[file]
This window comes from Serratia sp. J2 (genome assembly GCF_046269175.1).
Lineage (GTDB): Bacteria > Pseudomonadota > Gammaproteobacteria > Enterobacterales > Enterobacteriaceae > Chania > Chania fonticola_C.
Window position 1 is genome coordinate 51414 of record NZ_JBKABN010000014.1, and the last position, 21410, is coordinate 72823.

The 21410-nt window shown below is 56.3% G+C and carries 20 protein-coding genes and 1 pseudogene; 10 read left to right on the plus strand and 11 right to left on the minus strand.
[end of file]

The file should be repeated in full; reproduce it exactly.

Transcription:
This window comes from Serratia sp. J2 (genome assembly GCF_046269175.1).
Lineage (GTDB): Bacteria > Pseudomonadota > Gammaproteobacteria > Enterobacterales > Enterobacteriaceae > Chania > Chania fonticola_C.
Window position 1 is genome coordinate 51414 of record NZ_JBKABN010000014.1, and the last position, 21410, is coordinate 72823.

The 21410-nt window shown below is 56.3% G+C and carries 20 protein-coding genes and 1 pseudogene; 10 read left to right on the plus strand and 11 right to left on the minus strand.